Another issue is whether inserting a virtual overlay onto a physical event changes the experience for the physical participant. And if the virtual overlay does change the physical event, how is that event changed for the better or the worse for the physical participant?
For example, if the live video and interactions make it harder for the in-room participant to see, the experience is degraded. Similarly, if the presenter is whisked off to a virtual Q&A for the online participants, he or she is not available to the physical audience.
Finally, organizations hosting events that are intended to be revenue generators are concerned about having a virtual event that cannibalizes participants from the physical event. With the costs of meeting space and hotel room guarantees, organizers are very concerned about having a virtual version of an event that gives a significant value of the physical event. Even charging for a virtual event may not mitigate potential cannibalization. Even if the virtual event is the same price as the physical one, attending virtual avoids travel, lodging, and meal expense.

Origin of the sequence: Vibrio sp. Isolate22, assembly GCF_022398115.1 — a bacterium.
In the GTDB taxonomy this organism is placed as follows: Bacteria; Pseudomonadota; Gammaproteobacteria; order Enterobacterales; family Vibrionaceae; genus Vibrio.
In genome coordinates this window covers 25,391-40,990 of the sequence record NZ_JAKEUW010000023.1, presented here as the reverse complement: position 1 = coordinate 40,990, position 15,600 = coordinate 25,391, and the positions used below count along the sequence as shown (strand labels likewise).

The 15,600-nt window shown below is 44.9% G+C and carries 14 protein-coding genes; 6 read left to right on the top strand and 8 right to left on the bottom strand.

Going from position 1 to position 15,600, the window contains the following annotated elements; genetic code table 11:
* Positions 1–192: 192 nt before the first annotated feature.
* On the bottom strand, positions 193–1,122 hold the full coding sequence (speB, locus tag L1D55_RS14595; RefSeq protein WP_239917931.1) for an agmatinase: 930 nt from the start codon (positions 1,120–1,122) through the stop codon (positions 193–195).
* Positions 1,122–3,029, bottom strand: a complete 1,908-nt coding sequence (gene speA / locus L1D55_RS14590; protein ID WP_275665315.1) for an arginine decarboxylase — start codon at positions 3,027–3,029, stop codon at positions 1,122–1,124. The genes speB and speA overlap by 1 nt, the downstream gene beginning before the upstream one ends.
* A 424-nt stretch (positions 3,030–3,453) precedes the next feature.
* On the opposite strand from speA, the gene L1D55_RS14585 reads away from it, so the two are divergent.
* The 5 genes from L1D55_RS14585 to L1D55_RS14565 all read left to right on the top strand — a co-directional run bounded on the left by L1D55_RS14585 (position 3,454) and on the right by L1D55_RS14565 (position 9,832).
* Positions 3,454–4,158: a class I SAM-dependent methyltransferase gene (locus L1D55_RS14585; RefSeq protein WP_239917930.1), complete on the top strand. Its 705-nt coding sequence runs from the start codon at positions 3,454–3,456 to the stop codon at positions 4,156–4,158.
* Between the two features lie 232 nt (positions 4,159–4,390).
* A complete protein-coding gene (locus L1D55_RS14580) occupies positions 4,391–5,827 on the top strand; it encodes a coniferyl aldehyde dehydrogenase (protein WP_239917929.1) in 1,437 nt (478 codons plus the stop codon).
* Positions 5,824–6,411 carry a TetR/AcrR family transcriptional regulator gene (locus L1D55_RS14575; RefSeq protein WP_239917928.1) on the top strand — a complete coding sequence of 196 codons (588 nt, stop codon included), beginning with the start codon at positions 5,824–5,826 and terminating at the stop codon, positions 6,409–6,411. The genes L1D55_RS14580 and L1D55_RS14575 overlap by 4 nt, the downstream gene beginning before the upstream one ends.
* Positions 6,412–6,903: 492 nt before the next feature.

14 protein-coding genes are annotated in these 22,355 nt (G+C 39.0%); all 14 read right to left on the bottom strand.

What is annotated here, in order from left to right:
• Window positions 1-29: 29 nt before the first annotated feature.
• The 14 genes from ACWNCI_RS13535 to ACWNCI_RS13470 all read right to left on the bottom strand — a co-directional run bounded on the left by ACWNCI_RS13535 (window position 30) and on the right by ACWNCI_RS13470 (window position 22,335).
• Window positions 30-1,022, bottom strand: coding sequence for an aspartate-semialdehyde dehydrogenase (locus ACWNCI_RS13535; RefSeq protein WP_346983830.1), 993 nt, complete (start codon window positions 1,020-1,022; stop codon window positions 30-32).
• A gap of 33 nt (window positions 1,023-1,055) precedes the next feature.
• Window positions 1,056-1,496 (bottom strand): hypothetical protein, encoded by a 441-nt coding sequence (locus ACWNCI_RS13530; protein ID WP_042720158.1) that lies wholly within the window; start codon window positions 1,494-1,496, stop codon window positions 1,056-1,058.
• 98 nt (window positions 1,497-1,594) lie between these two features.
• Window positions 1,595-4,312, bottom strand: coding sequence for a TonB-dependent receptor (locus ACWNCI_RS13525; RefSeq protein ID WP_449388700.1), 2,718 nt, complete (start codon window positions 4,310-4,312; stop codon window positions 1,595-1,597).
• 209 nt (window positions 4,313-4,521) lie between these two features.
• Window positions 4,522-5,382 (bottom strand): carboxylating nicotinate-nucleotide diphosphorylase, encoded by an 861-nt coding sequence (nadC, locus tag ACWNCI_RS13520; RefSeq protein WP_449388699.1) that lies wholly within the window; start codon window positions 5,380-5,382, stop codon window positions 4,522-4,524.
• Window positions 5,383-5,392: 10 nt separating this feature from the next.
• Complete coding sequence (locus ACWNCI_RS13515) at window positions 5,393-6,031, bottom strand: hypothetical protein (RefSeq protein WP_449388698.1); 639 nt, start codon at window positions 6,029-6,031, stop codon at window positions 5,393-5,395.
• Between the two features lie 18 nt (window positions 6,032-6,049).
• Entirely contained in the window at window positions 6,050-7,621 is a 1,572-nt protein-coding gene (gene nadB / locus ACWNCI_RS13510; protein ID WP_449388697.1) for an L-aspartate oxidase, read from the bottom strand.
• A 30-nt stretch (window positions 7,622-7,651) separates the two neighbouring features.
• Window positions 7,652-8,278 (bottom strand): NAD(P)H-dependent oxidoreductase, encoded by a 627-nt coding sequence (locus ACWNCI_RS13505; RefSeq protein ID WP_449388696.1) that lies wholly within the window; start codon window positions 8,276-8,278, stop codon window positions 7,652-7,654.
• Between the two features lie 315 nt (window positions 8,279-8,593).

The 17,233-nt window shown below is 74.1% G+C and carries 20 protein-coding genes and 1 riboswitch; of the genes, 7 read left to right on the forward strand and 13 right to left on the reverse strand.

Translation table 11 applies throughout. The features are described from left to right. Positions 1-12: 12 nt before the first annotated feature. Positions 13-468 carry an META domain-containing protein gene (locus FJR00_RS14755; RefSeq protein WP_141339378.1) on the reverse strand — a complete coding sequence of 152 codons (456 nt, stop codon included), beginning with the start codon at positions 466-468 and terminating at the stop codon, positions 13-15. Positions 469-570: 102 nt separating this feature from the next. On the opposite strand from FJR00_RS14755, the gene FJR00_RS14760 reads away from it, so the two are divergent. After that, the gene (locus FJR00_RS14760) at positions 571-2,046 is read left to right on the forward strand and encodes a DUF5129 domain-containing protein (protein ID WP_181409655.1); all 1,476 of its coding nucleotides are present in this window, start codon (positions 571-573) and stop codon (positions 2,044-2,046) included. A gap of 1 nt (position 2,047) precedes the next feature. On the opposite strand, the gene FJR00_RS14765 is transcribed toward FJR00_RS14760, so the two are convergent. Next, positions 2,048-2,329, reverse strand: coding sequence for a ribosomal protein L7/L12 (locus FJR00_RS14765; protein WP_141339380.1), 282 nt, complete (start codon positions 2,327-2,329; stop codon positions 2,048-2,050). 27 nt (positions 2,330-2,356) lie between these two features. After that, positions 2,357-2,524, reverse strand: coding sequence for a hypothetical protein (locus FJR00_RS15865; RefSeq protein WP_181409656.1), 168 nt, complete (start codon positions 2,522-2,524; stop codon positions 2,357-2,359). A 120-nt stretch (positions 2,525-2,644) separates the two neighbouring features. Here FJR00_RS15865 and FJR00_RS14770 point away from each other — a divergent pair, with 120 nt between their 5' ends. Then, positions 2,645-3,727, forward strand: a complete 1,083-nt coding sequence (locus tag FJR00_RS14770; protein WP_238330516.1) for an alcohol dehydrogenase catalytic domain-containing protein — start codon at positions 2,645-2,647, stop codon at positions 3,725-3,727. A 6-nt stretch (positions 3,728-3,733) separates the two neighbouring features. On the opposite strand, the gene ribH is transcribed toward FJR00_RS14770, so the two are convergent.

A potential new way is to separate the value and participation in the virtual event from the physical. If there is no need/capability for interaction between physical and virtual attendees, the events do not need to be at the same time (synchronous) but can be done at separate times (asynchronous). While there may be some advantages to doing a virtual event as a precursor to a physical event, doing a virtual version of the event sometime after the actual physical event presents some intriguing possibilities.
A virtual event scheduled for some time (two to four weeks) after the physical event can be positioned as a virtual replay for attendees that could not make the physical event. The virtual event is not positioned as a replacement event but rather as a virtual extension of the past physical event. In this way, a virtual event can be a marketing for the physical event the next time around. It is also a great way to maintain contact when physical events move around locations and attendance is driven by travel distance.